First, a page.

Honoured Member Jack Neumann Receives Lifetime Achievement Award
College Sports Information Directors of America article: SPECIAL AWARDS SALUTE: JACK NEUMANN (UNIVERSITY OF CALGARY), LIFETIME ACHIEVEMENT AWARD
Jack Neumann (University of Calgary) – Lifetime Achievement Award
by Dave Reed, Colorado College Associate Director of Athletics Communications/CoSIDA Special Awards Committee member
When Dr. Dennis Kadatz, then the athletics director at the University of Calgary, suggested Jack Neumann attend his first CoSIDA workshop (convention) in 1980, it was impossible to predict the profound impact the adventure would have for Neumann.
Neumann set aside the era’s tools of the trade – a rotary phone, typewriter and lots of WhiteOut – to travel to Kansas City in an effort to comply to his boss’s instruction to become the best sports information director that he could be.
“I was scared and apprehensive about not knowing anyone when I arrived at the Alameda Plaza Hotel,” Neumann said. “I was in the registration line with Nick Vista, who turned around and introduced himself. Moments later, Rosa Gatti comes by and Nick introduced me to her. It was like winning the lottery.”
That chance encounter with two CoSIDA legends — Vista is the award-winning retired Michigan State and CoSIDA Hall of Famer while Gattis is a former SID and ESPN executive, CoSIDA Hall of Famer and multi-award winner — is a perfect example of what made Neumann successful throughout his career. He had a penchant for being at the right place at the right time and he valued personal relationships above all else.
Personal connections were the lynchpin to Neumann’s remarkable 40-year career because he understood the value of the relationships he would make with colleagues, student-athletes, alumni and administrators.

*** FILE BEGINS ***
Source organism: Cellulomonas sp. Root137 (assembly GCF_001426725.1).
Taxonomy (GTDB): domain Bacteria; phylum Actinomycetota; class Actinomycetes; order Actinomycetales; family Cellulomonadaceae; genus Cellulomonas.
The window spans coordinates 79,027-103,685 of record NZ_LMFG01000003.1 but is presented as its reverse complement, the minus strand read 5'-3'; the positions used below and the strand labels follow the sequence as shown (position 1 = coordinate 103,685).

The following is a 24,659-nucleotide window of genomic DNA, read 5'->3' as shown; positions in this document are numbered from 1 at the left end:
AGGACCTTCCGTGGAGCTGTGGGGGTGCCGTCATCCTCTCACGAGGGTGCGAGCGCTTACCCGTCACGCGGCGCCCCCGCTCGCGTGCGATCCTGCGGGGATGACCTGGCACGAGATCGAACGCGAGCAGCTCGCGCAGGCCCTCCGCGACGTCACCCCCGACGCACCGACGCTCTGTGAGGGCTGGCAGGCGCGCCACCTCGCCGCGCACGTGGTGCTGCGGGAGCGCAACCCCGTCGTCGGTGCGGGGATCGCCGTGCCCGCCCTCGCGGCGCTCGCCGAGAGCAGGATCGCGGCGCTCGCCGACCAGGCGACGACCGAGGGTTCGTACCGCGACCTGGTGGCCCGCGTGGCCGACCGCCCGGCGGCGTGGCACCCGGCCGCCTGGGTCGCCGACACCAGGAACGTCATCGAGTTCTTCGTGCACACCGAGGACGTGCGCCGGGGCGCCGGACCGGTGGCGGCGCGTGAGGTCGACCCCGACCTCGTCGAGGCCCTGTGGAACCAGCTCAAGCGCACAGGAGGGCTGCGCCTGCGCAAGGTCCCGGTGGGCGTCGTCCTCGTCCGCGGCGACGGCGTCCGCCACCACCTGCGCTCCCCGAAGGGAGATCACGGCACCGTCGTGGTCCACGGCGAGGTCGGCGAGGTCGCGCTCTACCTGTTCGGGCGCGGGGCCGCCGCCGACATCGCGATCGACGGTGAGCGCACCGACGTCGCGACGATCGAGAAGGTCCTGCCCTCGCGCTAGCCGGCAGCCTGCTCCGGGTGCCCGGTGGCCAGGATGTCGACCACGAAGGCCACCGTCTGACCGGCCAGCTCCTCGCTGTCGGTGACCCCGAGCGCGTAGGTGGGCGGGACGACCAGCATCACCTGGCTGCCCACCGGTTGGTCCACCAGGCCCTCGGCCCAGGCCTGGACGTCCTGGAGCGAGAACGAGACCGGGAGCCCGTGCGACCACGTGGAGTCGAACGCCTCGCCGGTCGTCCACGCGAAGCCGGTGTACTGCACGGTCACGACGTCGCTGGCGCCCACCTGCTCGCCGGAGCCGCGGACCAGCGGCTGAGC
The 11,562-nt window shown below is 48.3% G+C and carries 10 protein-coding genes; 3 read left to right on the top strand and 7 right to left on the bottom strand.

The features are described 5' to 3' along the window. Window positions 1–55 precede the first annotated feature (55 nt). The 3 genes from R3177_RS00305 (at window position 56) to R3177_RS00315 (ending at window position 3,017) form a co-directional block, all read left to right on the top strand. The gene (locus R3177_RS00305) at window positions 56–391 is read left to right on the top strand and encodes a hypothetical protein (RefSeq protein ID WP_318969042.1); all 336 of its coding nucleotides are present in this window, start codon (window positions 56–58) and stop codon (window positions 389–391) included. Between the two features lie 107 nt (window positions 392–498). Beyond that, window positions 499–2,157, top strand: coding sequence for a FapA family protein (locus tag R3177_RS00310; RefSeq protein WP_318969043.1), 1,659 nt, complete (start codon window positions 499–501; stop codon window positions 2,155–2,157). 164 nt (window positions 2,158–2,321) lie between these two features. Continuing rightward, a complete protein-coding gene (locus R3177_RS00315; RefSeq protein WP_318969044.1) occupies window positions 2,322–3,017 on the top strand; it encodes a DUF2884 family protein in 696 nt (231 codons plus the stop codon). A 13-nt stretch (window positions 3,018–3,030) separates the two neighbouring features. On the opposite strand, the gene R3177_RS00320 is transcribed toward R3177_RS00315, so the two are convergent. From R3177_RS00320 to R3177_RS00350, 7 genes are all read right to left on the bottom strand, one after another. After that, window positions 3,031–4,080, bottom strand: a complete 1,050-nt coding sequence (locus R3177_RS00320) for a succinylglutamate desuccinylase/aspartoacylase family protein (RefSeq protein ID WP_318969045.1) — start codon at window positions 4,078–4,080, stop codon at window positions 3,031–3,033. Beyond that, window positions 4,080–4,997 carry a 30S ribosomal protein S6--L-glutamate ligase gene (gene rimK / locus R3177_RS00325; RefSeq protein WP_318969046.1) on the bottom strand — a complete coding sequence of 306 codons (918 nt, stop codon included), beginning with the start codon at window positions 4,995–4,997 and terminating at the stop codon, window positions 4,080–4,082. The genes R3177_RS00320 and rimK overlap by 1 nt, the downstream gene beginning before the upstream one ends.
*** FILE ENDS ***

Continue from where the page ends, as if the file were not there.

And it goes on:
“I took a cut in pay and lost my stock options, all for the opportunity to work longer hours,” Neumann said. “I made a great decision.”
Neumann has long been CoSIDA’s unofficial “Canadian Ambassador,” and will receive a CoSIDA Lifetime Achievement Award at the organization’s June 2018 Convention. He served admirably as sports information director with the University of Calgary Dinos for nearly three decades (from 1978 to 2007) and then was in alumni development for Calgary Athletics until his official retirement in 2012.
Neumann credits his friendships with CoSIDA Hall of Famers George Wine and Don Bryant, the (retired) sports information directors at the University of Iowa and the University of Nebraska respectively, for providing valuable professional opportunities and experience.
Wine introduced Neumann to the importance of service to CoSIDA by adding him to the Allied Organizations Committee. Bryant provided him valuable professional advice while they worked together at the 1988 Winter Olympics in Calgary.
Since then, the affable Neumann, who earned CoSIDA’s 2012 Warren Berg Award for outstanding college division contributions to the profession, has served the organization on several committees, and also served a three-year term on the board of directors.
Neumann also was a founding member of Association of University Sports Information Directors and president of the group for two years.
A native of Saskatoon, Neumann unofficially began his career as a high school sports information director without knowing what the position was. It all began when a teacher asked him to be the public address announcer for the basketball team and then asked him later to phone in scores to the conference commissioner. It was something Neumann had been doing for the Saskatchewan Minor Hockey Association.